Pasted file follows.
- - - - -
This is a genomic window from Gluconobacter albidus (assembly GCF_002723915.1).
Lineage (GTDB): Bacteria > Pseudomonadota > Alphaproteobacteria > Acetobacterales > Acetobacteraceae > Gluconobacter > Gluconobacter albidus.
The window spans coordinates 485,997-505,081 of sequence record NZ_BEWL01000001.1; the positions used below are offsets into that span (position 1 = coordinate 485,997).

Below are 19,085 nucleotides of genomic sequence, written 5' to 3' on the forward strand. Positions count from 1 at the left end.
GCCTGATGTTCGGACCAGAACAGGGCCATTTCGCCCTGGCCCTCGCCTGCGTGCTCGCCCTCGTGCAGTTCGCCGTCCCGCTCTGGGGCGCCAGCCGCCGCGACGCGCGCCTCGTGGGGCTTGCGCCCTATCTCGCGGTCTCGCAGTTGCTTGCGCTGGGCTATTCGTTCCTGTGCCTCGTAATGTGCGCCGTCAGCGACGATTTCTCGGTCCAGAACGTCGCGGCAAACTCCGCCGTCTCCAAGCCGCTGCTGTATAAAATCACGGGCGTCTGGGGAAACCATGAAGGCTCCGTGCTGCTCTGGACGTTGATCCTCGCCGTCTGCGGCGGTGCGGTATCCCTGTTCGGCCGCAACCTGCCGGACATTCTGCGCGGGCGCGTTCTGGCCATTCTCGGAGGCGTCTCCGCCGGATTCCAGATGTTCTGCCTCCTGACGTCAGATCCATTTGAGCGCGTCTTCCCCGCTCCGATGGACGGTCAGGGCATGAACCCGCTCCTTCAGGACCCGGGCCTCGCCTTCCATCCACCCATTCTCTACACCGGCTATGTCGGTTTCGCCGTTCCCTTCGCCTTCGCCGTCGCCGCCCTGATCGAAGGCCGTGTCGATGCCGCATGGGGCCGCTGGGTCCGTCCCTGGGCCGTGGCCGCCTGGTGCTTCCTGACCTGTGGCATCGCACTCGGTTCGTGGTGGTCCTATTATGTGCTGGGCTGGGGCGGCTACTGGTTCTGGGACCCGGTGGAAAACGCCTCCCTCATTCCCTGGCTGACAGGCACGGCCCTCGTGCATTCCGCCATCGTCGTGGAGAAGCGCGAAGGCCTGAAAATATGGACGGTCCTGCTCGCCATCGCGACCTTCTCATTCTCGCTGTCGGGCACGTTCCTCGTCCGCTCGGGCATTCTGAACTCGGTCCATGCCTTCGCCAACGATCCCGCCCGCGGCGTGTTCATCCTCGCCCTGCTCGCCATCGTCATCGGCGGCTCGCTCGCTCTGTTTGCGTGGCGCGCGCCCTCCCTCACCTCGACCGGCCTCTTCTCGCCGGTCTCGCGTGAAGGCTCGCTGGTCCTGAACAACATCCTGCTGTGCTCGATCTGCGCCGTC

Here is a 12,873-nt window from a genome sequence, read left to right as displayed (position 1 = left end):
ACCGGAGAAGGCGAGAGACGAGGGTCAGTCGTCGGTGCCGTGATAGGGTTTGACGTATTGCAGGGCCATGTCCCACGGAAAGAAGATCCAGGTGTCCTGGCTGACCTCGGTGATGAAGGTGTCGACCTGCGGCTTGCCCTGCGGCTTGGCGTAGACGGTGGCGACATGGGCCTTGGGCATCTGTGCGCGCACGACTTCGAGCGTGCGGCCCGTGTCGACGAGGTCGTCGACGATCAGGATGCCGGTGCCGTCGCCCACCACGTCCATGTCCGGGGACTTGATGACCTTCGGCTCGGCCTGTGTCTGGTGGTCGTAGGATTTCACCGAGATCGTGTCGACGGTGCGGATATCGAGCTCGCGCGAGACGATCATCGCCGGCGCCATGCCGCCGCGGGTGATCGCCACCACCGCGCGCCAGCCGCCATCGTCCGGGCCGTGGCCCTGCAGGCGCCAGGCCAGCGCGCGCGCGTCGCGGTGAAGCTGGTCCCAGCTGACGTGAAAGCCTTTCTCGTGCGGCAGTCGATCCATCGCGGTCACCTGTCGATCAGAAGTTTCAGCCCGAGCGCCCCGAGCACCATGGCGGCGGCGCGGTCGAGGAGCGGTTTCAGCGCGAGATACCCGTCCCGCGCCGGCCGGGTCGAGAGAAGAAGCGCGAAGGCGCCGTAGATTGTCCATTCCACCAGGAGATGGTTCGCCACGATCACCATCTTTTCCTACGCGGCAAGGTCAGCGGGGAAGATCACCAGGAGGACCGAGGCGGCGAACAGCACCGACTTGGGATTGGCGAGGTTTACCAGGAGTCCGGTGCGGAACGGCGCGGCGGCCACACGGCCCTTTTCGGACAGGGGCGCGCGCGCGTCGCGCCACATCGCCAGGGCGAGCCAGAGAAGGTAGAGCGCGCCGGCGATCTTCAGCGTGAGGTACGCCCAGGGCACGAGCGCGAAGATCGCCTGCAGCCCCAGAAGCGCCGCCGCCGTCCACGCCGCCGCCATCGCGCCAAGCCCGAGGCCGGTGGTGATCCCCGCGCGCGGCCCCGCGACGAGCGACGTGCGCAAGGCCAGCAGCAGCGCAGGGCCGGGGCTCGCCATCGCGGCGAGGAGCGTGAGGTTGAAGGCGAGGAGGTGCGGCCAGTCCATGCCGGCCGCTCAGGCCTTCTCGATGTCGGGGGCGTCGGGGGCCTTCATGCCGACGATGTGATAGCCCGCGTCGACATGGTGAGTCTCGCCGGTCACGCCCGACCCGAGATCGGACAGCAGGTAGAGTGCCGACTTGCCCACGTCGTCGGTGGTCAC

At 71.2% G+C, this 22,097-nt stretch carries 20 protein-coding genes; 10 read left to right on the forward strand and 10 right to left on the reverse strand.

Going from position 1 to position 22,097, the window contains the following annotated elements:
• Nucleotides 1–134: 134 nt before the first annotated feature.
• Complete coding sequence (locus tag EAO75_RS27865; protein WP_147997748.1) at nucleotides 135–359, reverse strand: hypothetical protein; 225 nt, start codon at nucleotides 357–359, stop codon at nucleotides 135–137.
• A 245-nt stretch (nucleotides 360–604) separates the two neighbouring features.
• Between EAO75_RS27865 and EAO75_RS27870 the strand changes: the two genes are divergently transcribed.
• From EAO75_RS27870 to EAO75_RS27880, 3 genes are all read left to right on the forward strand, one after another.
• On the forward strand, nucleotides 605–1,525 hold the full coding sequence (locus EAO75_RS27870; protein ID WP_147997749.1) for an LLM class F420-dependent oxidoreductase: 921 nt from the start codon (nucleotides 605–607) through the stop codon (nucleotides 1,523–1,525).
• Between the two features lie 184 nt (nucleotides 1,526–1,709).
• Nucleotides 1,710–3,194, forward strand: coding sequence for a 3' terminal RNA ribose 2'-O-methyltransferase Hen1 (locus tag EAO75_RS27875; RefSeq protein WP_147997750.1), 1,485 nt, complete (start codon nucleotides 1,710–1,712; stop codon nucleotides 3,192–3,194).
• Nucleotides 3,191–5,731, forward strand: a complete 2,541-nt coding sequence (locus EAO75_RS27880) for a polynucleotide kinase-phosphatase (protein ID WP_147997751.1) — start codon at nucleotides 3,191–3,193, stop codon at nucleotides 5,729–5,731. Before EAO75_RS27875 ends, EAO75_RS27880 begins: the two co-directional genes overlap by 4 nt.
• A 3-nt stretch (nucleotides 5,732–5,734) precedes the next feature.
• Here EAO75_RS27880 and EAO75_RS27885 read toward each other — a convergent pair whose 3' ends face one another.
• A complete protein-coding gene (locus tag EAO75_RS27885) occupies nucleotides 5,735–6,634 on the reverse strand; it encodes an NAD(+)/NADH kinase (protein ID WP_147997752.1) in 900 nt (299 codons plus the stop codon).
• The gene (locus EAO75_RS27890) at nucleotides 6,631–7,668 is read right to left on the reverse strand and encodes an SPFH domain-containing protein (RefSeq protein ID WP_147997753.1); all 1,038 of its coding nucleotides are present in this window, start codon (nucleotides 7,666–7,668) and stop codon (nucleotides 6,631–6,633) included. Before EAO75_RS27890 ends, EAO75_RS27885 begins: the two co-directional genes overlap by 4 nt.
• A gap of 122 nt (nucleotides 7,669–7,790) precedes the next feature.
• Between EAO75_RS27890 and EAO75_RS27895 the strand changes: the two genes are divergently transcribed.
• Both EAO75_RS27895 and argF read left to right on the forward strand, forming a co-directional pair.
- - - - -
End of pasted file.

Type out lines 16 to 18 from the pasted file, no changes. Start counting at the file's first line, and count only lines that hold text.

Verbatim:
• Between the two features lie 184 nt (nucleotides 1,526–1,709).
• Nucleotides 1,710–3,194, forward strand: coding sequence for a 3' terminal RNA ribose 2'-O-methyltransferase Hen1 (locus tag EAO75_RS27875; RefSeq protein WP_147997750.1), 1,485 nt, complete (start codon nucleotides 1,710–1,712; stop codon nucleotides 3,192–3,194).
• Nucleotides 3,191–5,731, forward strand: a complete 2,541-nt coding sequence (locus EAO75_RS27880) for a polynucleotide kinase-phosphatase (protein ID WP_147997751.1) — start codon at nucleotides 3,191–3,193, stop codon at nucleotides 5,729–5,731. Before EAO75_RS27875 ends, EAO75_RS27880 begins: the two co-directional genes overlap by 4 nt.